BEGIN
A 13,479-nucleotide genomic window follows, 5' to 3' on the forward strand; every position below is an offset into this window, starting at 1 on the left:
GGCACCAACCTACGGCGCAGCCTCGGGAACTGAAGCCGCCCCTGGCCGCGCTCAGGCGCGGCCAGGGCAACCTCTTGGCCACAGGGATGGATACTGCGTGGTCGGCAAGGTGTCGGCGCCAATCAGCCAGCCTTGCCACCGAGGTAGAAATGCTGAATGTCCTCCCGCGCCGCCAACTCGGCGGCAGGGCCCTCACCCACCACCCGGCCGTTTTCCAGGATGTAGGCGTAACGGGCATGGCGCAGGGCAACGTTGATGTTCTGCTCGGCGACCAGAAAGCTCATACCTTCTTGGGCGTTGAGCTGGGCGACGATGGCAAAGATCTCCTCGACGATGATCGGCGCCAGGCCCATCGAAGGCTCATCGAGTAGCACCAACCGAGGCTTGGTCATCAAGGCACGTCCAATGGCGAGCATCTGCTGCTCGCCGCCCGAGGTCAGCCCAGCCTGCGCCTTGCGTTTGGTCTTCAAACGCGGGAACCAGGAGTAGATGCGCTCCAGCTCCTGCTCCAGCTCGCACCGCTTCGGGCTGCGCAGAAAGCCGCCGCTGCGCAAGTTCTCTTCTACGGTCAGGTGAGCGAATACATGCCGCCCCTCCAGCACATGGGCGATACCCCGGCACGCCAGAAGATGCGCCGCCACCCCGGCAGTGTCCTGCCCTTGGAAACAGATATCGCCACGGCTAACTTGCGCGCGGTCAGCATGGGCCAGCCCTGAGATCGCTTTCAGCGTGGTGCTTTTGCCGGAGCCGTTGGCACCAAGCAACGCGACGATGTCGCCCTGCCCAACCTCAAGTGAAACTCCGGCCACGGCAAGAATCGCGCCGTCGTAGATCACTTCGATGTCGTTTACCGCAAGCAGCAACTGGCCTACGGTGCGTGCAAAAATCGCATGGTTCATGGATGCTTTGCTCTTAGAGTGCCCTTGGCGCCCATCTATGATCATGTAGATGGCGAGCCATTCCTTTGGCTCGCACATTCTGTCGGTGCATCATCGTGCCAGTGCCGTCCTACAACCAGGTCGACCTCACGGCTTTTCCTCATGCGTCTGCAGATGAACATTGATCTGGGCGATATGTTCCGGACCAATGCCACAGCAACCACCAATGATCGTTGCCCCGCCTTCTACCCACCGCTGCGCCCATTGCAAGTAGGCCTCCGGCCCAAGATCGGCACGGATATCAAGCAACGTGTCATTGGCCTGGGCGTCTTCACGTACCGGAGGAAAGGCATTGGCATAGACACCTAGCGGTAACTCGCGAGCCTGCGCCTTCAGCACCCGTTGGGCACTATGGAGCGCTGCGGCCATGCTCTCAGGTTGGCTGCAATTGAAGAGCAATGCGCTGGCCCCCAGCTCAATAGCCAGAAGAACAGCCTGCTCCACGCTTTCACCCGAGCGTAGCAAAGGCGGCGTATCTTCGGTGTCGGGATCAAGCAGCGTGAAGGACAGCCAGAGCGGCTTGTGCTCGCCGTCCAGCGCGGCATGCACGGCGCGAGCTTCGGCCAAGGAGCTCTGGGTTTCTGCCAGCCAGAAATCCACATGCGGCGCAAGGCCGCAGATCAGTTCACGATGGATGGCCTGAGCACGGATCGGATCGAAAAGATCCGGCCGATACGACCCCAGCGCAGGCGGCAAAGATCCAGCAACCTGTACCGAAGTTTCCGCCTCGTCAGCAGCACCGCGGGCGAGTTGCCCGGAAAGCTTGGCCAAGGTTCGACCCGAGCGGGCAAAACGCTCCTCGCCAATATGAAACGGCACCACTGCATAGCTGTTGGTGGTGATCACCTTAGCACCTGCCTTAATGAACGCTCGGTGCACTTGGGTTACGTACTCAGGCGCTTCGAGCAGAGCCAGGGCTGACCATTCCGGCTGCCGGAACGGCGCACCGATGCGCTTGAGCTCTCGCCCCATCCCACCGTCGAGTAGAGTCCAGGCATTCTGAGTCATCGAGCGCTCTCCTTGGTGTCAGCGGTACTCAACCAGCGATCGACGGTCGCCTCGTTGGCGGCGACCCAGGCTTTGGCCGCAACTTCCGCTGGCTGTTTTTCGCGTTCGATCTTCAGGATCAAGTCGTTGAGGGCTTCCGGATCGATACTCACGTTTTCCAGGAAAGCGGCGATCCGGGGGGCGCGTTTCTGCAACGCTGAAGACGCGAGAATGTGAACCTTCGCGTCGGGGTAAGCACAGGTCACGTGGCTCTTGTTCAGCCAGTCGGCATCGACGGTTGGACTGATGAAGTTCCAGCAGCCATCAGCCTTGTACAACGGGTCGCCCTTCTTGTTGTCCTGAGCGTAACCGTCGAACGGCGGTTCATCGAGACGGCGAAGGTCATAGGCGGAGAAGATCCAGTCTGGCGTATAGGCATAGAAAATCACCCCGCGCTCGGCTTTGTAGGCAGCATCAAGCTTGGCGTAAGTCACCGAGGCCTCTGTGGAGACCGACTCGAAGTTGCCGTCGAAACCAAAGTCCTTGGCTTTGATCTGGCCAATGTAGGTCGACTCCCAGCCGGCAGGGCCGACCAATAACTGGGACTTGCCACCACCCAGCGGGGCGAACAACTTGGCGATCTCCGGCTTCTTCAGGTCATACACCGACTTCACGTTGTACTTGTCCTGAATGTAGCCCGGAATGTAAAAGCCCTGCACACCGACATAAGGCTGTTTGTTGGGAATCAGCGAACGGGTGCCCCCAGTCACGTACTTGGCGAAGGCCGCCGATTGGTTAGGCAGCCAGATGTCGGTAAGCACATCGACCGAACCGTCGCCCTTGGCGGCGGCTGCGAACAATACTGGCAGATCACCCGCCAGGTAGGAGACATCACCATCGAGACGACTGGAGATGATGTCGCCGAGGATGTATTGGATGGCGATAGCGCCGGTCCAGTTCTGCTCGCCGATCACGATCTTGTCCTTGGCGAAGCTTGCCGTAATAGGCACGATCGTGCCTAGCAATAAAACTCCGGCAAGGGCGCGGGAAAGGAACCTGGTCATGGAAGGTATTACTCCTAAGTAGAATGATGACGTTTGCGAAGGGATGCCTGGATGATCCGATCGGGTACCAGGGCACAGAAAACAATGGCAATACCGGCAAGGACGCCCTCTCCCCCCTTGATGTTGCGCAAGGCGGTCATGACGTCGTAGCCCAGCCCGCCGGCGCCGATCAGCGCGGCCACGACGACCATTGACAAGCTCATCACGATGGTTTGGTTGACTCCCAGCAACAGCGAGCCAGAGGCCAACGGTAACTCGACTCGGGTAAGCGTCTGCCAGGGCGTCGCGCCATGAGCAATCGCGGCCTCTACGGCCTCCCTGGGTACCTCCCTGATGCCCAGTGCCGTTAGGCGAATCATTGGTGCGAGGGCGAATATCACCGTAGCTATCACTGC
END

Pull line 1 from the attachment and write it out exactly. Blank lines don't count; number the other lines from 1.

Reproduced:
A 13,479-nucleotide genomic window follows, 5' to 3' on the forward strand; every position below is an offset into this window, starting at 1 on the left: